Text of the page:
Thursday, 11 September 2014

Vegan poached eggs with yummy runny yolks

These are vegan 'eggs' that look and taste almost identical to real eggs. 
Some credit for this recipe needs to go to Maresa's vegan deviled eggs which is where I got the recipe for the ‘egg’ white. They made some really nice vegan devilled eggs. I didn’t want devilled eggs though. I wanted something that looked and tasted like runny yolked eggs.
I also don’t like things with too many hard to find or expensive ingredients. This recipie has the bare minimum of these ingredients necessary. The three main unusual ingredients I used are:

Indian black salt: Also known as Kala Namak. This is a special rock salt that contains a very small amount of iron and sulphur (which give it its distinctive color and smell). It is used in indian cooking and you should be able to find it in any good Indian spice store. This is really important to give the eggs their egginess, (however if you don’t mind them not really tasting or smelling like eggs this can be left out). (make sure you buy Kala Namak NOT black sea salt which is a completely different thing). The quantities I use give a very subtle eggy flavour  don't use too much.
Agar Agar: This is a seaweed extract and comes as either a powder or flakes (powder is a lot easier to work with). This is what sets the egg ‘white’ into a Jelly consistency. This cannot really be substituted for anything. Agar is unique as a Jelly as it will set at room temperature (and harder than gelatine) then can be heated to almost boiling point before it liquefies again. Most Asian shops carry this as it is a key component in a lot of Asian cooking (I got mine in the same place I got the black salt) you can also find it in health food shops (but it is often a lot more expensive).  Gelatine will not work for this recipe (firstly because it is not vegan, but if you are making these because you cannot have eggs rather than for ideological reasons that may not matter) but also gelatin melts at too low a temperature thus the eggs cannot be heated up.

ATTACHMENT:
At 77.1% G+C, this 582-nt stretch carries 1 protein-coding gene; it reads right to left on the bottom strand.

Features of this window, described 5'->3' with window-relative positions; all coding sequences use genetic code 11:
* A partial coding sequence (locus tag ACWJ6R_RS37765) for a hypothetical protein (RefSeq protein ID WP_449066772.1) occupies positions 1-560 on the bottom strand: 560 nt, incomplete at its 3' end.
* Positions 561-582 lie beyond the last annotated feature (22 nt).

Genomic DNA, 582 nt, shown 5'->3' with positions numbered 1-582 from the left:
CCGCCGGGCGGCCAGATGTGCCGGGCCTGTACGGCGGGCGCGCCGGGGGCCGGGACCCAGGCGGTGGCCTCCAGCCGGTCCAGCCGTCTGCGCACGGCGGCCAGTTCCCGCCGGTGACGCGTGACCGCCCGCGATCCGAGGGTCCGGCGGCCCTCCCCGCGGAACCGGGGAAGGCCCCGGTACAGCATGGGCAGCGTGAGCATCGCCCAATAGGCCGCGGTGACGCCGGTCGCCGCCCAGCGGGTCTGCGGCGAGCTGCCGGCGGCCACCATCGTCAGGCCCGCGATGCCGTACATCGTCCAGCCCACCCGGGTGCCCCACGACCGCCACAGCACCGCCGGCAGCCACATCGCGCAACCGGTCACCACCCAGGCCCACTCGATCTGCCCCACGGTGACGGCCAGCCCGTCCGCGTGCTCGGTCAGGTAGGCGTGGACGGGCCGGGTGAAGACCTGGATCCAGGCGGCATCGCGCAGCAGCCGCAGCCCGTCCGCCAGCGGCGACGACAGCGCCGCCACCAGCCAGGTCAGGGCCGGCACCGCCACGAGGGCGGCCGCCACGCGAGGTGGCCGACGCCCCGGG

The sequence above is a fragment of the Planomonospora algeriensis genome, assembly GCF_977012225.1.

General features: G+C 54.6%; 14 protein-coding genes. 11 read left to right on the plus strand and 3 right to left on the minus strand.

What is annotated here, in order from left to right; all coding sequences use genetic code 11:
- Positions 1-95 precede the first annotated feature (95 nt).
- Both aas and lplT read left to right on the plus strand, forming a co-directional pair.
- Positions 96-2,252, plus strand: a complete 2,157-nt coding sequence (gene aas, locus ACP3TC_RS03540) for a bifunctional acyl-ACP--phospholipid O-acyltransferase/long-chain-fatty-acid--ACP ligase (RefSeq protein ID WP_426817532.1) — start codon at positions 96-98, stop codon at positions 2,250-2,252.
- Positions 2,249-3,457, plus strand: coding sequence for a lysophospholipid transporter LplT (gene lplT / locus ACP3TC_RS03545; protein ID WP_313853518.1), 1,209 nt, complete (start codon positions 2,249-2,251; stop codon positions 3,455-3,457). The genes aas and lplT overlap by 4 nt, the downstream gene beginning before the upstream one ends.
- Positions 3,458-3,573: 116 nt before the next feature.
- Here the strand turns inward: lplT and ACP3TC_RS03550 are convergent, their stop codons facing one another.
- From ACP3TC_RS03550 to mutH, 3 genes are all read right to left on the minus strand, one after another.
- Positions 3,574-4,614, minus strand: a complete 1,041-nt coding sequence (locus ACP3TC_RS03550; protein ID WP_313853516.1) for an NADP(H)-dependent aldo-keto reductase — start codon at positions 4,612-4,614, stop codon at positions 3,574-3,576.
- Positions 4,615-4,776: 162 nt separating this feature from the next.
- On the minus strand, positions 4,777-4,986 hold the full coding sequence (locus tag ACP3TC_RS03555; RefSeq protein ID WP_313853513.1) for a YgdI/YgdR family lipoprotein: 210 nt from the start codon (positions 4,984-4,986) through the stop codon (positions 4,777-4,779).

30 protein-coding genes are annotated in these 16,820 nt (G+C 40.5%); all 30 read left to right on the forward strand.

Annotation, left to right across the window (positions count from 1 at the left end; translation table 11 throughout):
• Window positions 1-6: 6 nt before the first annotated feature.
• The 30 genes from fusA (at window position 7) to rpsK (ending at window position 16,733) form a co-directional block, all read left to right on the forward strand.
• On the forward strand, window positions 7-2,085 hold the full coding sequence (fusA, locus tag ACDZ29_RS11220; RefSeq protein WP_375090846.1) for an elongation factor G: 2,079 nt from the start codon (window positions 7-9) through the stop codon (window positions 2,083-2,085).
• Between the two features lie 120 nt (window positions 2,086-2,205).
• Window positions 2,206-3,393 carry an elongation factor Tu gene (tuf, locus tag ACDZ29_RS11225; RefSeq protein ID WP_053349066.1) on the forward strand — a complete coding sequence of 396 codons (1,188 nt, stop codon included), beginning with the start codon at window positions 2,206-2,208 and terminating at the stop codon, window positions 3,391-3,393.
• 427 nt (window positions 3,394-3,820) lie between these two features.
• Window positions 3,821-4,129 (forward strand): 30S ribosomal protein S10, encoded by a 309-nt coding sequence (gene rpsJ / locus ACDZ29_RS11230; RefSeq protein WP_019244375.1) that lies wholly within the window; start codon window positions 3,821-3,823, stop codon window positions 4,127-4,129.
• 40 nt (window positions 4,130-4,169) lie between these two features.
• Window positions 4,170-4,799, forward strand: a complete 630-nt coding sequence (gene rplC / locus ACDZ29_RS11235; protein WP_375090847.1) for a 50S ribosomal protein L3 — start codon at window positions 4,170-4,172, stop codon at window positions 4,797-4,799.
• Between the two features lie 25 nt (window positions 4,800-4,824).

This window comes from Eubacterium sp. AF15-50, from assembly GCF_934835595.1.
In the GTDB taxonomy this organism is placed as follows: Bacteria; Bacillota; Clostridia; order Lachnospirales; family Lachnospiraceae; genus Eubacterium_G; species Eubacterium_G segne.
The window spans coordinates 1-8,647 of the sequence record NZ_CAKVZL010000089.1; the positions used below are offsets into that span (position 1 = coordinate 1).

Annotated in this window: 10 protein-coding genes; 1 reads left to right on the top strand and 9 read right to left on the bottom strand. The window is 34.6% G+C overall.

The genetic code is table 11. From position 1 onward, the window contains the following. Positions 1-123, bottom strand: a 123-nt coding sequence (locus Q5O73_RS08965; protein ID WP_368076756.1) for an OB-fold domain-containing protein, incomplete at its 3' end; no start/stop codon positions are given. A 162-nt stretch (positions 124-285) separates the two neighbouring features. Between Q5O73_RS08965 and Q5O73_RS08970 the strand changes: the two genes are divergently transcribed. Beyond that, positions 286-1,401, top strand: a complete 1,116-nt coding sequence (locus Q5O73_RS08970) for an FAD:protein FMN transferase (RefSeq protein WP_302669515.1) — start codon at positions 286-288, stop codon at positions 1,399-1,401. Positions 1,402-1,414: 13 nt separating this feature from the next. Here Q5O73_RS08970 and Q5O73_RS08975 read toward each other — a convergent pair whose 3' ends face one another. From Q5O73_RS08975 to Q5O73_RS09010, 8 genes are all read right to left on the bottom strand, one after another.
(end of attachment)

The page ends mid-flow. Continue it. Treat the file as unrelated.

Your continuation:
Nutritional Yeast: This product is available in health food stores. It imparts a strong savoury flavour and is also very high in proteins and nutrients (particularly B vitamins). This can be substituted for low salt stock powder (although it will make the eggs a bit more salty and will impart a slightly different flavour).

This recipe will make approx. 8-10 eggs. It will take about 3 hours, but most of that time is waiting for things to freeze/ cool, actual working time is about 10-15min.

Equipment required
Ice cube bags (preferably) or Ice cube trays
Cling wrap
8-10 small bowls
1/2 teaspoon nutritional yeast
1/8 teaspoon Black salt powder
1/4 cup walnut pieces
1/4 teaspoon tumeric powder
1/2 cup water
4 cups unsweetened rice or almond milk (I have also used oat milk which is quite nice just a little sweet)
1/2 teaspoon black salt powder
4 teaspoons agar

Step 1: Make and freeze yolks
Blend ingredients together in a good blender. You want them really smooth so blend for a long time (and preferably use a bullet blender).
Pour the mixture into the ice cube bags or an ice cube tray (this will be the shape of your yolks so it is better if they are rounded rather than square).

Step 2: Agar layer
Line 10 small saucers with cling wrap and place to the side. Get two flat dinner plates and put to the side. 
You will be making 3/4 the whites now and the rest after the yolks are frozen.
In blender put 3 cups of rice milk, a bit over 1/4 teaspoon of black salt powder and 3 teaspoons agar (ie 3/4 your whites ingredients). Blend until agar is incorporated into the milk (If you are using a smaller blender use 1 cup milk and add the rest of the milk after blending). 
(if you prefer you can just slowly add the agar/salt to the milk while stirring constantly, since I already had the blender out I did it with the blender)
Put your blended milk in a pot on the stove and bring to the boil stirring constantly.